We recently released our first NZ GeoPack for 2013 Meshblocks, which provides a central map point, and basic demographic information, for every New Zealand Meshblock, Area Unit, and Territorial Authority (2013 pattern). We first blogged about the GeoPack here. A GeoPack enables you to put your data on a map and unlock the value of tying the data to a geographic location.
We spent a decent amount of time on it and wanted to share the approach and process we used to create this product. Before we started the GeoPack build we read through the wiki documents provided by YellowfinBI – they’re pretty comprehensive and their support team were great at answering any questions we had. Our approach, which drew from our experience in creating new products, was this:
Step 1 – research
Our initial reading started with this which gave us a good overview of what a GeoPack was from Yellowfin’s point of view:
Once we’d worked out a rough technical approach, we needed to understand the data we wanted to include. It needed to align with data from Statistics NZ to make sure we could include some valuable metrics such as those that come from the NZ Census. The New Zealand Census provides a picture of New Zealand and is used for planning our services such as hospitals and schools, you can find out more here. We settled on Meshblocks at the lowest level, rolling up to Area Units and Territorial Authorities. We also had to decide whether to clip to the NZ coastline or include all NZ oceanic and inlet meshblocks – our advice is to start with everything then remove anything you don’t want later.
Step 2 – get the data
Once we’d worked out the data we wanted, we put a request to Statistics NZ to get it via the stats NZ geometry team at firstname.lastname@example.org. They were great and sent us the data exactly as we asked for it. The only issue was our toolset to view it, so we found a few new ones that helped us open and manipulate the files, these were:
- LibreOffice (necessary for easy CSV export) http://www.libreoffice.org/download/
- Notepad++ (necessary for easy hand-editing of CSV) http://notepad-plus-plus.org/download/
- QGIS (only if you need to check the raw files received from Stats NZ) https://www.qgis.org/en/site/forusers/download.html
The files can be in excess of 100Mb so it’s worth considering how to get them delivered before making the request. For a lot of email systems, 100Mb attachments isn’t a feasible method, online storage or FTP would be a better option.
You probably want to validate the data too, making sure the record counts match what you’re expecting.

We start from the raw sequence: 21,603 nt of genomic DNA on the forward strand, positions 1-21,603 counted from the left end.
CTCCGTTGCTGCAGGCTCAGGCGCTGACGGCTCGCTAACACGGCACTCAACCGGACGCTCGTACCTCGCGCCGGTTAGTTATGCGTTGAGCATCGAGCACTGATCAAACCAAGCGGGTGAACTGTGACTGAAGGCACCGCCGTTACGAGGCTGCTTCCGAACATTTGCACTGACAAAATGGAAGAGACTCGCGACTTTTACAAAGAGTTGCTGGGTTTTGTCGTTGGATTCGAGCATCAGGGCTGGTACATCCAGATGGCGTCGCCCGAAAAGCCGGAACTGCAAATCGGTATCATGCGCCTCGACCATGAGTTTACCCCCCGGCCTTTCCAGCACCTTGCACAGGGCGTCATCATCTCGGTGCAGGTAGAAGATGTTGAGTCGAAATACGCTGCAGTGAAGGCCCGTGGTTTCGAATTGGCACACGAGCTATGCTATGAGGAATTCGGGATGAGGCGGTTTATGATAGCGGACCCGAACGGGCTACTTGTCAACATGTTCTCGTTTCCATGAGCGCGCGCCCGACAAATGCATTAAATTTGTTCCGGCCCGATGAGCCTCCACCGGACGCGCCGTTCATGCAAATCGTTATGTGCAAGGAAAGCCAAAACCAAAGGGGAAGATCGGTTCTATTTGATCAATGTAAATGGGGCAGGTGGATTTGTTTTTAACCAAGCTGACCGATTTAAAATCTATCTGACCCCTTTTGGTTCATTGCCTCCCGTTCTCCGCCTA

Step 3 – format the data ready for the GeoPack build
For each GeoPack level, you need to create a CSV file, in our case, we had a file for Meshblock, Area Unit and Territorial Authority. As well as these you need a file containing the demographic data and a file with the relationships between them.
Details on these formats can be found on the Yellowfin wiki: http://wiki.yellowfin.com.au/display/USER71/GeoPack+Format
CSV 1 – Meshblock
The Meshblock file contains the Meshblock ID, Area Unit ID (next level in the hierarchy) and the geometric fields.
CSV 2 – Area Unit
This links to Meshblocks via the Area Unit ID. It’s the same structure as the meshblock file containing the Area Unit ID, Territorial Authority ID and geometric fields.
CSV 3 – Territorial Authority (TA)
Similar to before, this links to the Area Unit file via the Territorial Authority ID. This file is the top of the hierarchy so only needs to contain the TA ID as well as the geometric fields.
CSV 4 – Demographic Data
This file contains the demographic data that adds value to the mapping capability. It should be a collection of statistics at the lowest level of your hierarchy, in our example, this would be Meshblock. Meshblock ID needs to be included plus a field for each of the demographic counts you want to include. There should be a value for each meshblock ID.
CSV 5 – Relationships
This file will contain the relationships between the files and is a simple column mapping, linking the relevant IDs together.
Step 4 – Package up and send to Yellowfin to create the GeoPack
Once all of your files are ready to go, put them in a CSV file and send to their support team to build the final pack. They’ll work with you to make sure it’s all correct and will give you pointers if you need them.
Step 5 – Install and test it
The final step is to test it. You can install it via the administration console, then bring in some data to join to it. These two links will let you know what to do:
In the end, you should end up with something that looks like this:
It took us a decent amount of time to build it, but we learnt a lot along the way. We hope this helps with your endeavours, if you want to save yourselves some time and skip ahead to step 5, you can download a copy for free here.
Keep exploring! Daniel.